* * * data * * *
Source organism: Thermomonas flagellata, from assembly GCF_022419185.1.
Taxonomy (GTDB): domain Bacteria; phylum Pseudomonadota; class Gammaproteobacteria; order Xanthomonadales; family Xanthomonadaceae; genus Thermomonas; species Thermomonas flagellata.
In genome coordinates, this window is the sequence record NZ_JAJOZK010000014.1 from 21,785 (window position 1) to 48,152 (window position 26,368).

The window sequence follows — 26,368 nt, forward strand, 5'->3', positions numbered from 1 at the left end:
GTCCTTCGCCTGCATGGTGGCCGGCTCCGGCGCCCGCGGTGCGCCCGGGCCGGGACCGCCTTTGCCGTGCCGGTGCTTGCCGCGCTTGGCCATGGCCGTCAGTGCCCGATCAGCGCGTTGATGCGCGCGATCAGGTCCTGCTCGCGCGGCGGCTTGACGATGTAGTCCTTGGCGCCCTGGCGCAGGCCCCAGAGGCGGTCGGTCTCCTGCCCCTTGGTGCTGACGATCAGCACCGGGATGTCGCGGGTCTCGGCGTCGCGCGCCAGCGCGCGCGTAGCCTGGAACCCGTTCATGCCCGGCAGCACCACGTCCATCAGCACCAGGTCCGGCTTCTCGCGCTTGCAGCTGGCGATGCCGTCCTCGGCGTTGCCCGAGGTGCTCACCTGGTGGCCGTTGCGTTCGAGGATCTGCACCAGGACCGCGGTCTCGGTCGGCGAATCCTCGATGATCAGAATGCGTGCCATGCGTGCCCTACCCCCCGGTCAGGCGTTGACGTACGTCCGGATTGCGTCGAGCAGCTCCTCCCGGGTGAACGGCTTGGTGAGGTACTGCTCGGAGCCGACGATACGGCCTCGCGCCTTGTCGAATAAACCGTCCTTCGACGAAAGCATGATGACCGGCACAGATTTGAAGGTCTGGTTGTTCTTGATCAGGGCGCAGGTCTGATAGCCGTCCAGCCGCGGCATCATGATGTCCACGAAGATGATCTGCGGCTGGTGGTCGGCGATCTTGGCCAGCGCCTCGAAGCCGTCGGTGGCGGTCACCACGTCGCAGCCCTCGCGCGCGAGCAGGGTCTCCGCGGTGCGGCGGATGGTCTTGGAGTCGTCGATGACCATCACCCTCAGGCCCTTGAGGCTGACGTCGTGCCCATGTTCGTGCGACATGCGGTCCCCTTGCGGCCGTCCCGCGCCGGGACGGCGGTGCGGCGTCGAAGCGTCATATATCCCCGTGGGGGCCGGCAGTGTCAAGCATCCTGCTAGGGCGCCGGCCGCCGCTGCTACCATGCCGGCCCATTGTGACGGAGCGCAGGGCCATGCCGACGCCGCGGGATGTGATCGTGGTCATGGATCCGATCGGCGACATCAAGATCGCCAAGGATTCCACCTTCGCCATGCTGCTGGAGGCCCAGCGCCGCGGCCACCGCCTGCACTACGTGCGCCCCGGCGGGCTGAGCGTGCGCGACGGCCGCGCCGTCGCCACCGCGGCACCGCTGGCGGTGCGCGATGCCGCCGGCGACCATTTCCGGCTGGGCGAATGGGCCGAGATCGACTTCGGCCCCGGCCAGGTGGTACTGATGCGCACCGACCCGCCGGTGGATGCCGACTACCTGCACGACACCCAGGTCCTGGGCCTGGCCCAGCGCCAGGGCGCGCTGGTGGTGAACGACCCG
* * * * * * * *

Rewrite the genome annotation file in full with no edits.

Source organism: Thermomonas flagellata, from assembly GCF_022419185.1.
Taxonomy (GTDB): domain Bacteria; phylum Pseudomonadota; class Gammaproteobacteria; order Xanthomonadales; family Xanthomonadaceae; genus Thermomonas; species Thermomonas flagellata.
In genome coordinates, this window is the sequence record NZ_JAJOZK010000014.1 from 21,785 (window position 1) to 48,152 (window position 26,368).

The window sequence follows — 26,368 nt, forward strand, 5'->3', positions numbered from 1 at the left end:
GTCCTTCGCCTGCATGGTGGCCGGCTCCGGCGCCCGCGGTGCGCCCGGGCCGGGACCGCCTTTGCCGTGCCGGTGCTTGCCGCGCTTGGCCATGGCCGTCAGTGCCCGATCAGCGCGTTGATGCGCGCGATCAGGTCCTGCTCGCGCGGCGGCTTGACGATGTAGTCCTTGGCGCCCTGGCGCAGGCCCCAGAGGCGGTCGGTCTCCTGCCCCTTGGTGCTGACGATCAGCACCGGGATGTCGCGGGTCTCGGCGTCGCGCGCCAGCGCGCGCGTAGCCTGGAACCCGTTCATGCCCGGCAGCACCACGTCCATCAGCACCAGGTCCGGCTTCTCGCGCTTGCAGCTGGCGATGCCGTCCTCGGCGTTGCCCGAGGTGCTCACCTGGTGGCCGTTGCGTTCGAGGATCTGCACCAGGACCGCGGTCTCGGTCGGCGAATCCTCGATGATCAGAATGCGTGCCATGCGTGCCCTACCCCCCGGTCAGGCGTTGACGTACGTCCGGATTGCGTCGAGCAGCTCCTCCCGGGTGAACGGCTTGGTGAGGTACTGCTCGGAGCCGACGATACGGCCTCGCGCCTTGTCGAATAAACCGTCCTTCGACGAAAGCATGATGACCGGCACAGATTTGAAGGTCTGGTTGTTCTTGATCAGGGCGCAGGTCTGATAGCCGTCCAGCCGCGGCATCATGATGTCCACGAAGATGATCTGCGGCTGGTGGTCGGCGATCTTGGCCAGCGCCTCGAAGCCGTCGGTGGCGGTCACCACGTCGCAGCCCTCGCGCGCGAGCAGGGTCTCCGCGGTGCGGCGGATGGTCTTGGAGTCGTCGATGACCATCACCCTCAGGCCCTTGAGGCTGACGTCGTGCCCATGTTCGTGCGACATGCGGTCCCCTTGCGGCCGTCCCGCGCCGGGACGGCGGTGCGGCGTCGAAGCGTCATATATCCCCGTGGGGGCCGGCAGTGTCAAGCATCCTGCTAGGGCGCCGGCCGCCGCTGCTACCATGCCGGCCCATTGTGACGGAGCGCAGGGCCATGCCGACGCCGCGGGATGTGATCGTGGTCATGGATCCGATCGGCGACATCAAGATCGCCAAGGATTCCACCTTCGCCATGCTGCTGGAGGCCCAGCGCCGCGGCCACCGCCTGCACTACGTGCGCCCCGGCGGGCTGAGCGTGCGCGACGGCCGCGCCGTCGCCACCGCGGCACCGCTGGCGGTGCGCGATGCCGCCGGCGACCATTTCCGGCTGGGCGAATGGGCCGAGATCGACTTCGGCCCCGGCCAGGTGGTACTGATGCGCACCGACCCGCCGGTGGATGCCGACTACCTGCACGACACCCAGGTCCTGGGCCTGGCCCAGCGCCAGGGCGCGCTGGTGGTGAACGACCCG